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APPLICATION STRATEGIES AND DESIGN CRITERIA FOR IN SITU BIOREMEDIATION OF SOIL AND GROUNDWATER IMPACTED BY PAHS
Borchert, S. M., J. G. Mueller, E. J. Alesi, AND C. A. Leins. APPLICATION STRATEGIES AND DESIGN CRITERIA FOR IN SITU BIOREMEDIATION OF SOIL AND GROUNDWATER IMPACTED BY PAHS. Presented at Eighth International IGT Symposium on Gas, Oil and Environmental Biotechnology, Colorado Springs, CO, December 11 - 13, 1995.
Biotreatability studies conducted in our laboratory used soils from two former wood-treatment facilities to evaluate the use of in situ bioventing and biosparging applications for their potential ability to remediate soil and groundwater containing creosote. The combination of physical, chemical and microbiological analytical data from these studies suggested that biodegradation or creosote polycyclic aromatic hydrocarbons (PAHs) could be stimulated by adding oxygen and nitrogen to the indigenous microflora. Over the relatively short time frame of these studies, however, biodegradation of potentially carcinogenic PAHs (pc PAHs) was limited, which is in accordance with much of the existing scientific literature. Nevertheless, on a site-specific basis, appropriately designed in situ bioremediation systems may represent effective strategies for degrading PAHs and affecting in situ chemical containment. Critical to the future success of bioventing/biosparging applications for PAh-impacted environments is the continued development and refinement of effective implementation tools. These must offer better means of delivering essential co-reagents, such as oxygen and nitrogen, and must possess the potential to integrate biotechnological advances. One such system attempting to increase the efficiency of site remediation is the "Multifunctional Well" Technology. To maximize remediation progress, different technologies are combined to operate in one multi-process remediation well. Thus, various remediation processes are integrated to remove certain types and/or suites of contaminants. For example, vapor extraction/in situ air stripping removes volatile (e.g. naphthalene) organics, while bioremediation of more persistent organics (e.g. fluoranthene) is enhanced by circular air and water flow. Remediation success can be maximized by applying these complementary processes. Depending on the extent and degree of contamination, individual treatment steps can be omitted or operated simultaneously. All four treatments can be carried out in one remediation well in situ which offers significant advantages over other systems.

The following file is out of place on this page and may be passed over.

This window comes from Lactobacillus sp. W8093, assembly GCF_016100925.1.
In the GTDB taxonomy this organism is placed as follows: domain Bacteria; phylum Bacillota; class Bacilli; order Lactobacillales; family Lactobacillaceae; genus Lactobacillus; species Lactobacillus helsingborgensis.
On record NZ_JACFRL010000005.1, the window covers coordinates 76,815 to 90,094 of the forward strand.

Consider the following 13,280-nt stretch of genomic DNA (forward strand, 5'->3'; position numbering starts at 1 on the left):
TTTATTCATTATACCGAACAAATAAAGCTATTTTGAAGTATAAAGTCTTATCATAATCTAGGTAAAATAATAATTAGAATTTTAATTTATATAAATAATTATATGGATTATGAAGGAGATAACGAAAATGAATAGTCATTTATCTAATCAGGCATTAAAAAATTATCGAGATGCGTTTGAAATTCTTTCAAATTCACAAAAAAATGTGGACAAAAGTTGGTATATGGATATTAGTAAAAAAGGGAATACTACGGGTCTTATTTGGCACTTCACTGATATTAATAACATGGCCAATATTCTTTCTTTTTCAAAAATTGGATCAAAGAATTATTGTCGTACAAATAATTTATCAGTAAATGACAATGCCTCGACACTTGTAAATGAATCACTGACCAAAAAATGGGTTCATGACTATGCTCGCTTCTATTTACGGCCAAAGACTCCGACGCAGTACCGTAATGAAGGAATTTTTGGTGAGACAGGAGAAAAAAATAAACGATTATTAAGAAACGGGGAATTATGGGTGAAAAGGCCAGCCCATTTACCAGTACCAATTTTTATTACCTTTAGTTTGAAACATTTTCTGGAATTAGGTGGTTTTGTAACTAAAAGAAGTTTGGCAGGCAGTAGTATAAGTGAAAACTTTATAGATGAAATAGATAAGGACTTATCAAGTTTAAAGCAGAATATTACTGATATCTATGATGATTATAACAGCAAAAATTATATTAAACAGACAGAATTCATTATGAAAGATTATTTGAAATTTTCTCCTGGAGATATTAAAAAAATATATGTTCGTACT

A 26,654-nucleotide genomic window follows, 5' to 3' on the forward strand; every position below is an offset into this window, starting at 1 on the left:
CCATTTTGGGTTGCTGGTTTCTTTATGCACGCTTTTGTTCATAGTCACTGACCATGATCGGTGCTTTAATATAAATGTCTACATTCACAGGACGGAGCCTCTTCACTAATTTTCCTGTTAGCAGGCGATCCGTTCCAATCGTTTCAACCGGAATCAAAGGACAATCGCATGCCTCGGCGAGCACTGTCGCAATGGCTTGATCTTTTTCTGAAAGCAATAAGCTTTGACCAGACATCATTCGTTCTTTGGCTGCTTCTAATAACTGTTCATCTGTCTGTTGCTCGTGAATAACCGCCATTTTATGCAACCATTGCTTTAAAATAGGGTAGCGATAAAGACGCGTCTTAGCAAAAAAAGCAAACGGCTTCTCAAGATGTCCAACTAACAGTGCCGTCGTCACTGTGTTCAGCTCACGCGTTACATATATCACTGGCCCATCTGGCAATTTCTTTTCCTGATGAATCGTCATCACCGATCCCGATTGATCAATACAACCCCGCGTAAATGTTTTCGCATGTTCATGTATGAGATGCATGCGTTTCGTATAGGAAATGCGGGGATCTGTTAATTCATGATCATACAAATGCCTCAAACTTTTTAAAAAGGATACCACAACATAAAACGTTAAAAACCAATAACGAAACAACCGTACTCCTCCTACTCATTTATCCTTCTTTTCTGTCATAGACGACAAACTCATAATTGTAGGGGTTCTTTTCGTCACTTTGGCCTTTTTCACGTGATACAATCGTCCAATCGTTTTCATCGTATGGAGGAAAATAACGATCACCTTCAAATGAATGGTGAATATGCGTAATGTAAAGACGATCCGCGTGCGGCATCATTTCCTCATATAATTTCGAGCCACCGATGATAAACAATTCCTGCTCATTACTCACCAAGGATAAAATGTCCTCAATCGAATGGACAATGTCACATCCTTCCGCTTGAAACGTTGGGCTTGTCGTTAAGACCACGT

Record Details:Record Type: DOCUMENT (PRESENTATION/PAPER)
Organization:U.S. ENVIRONMENTAL PROTECTION AGENCY
OFFICE OF RESEARCH AND DEVELOPMENT
NATIONAL HEALTH AND ENVIRONMENTAL EFFECTS RESEARCH LABORATORY
GULF ECOLOGY DIVISION
MOLECULAR ECOLOGY BRANCH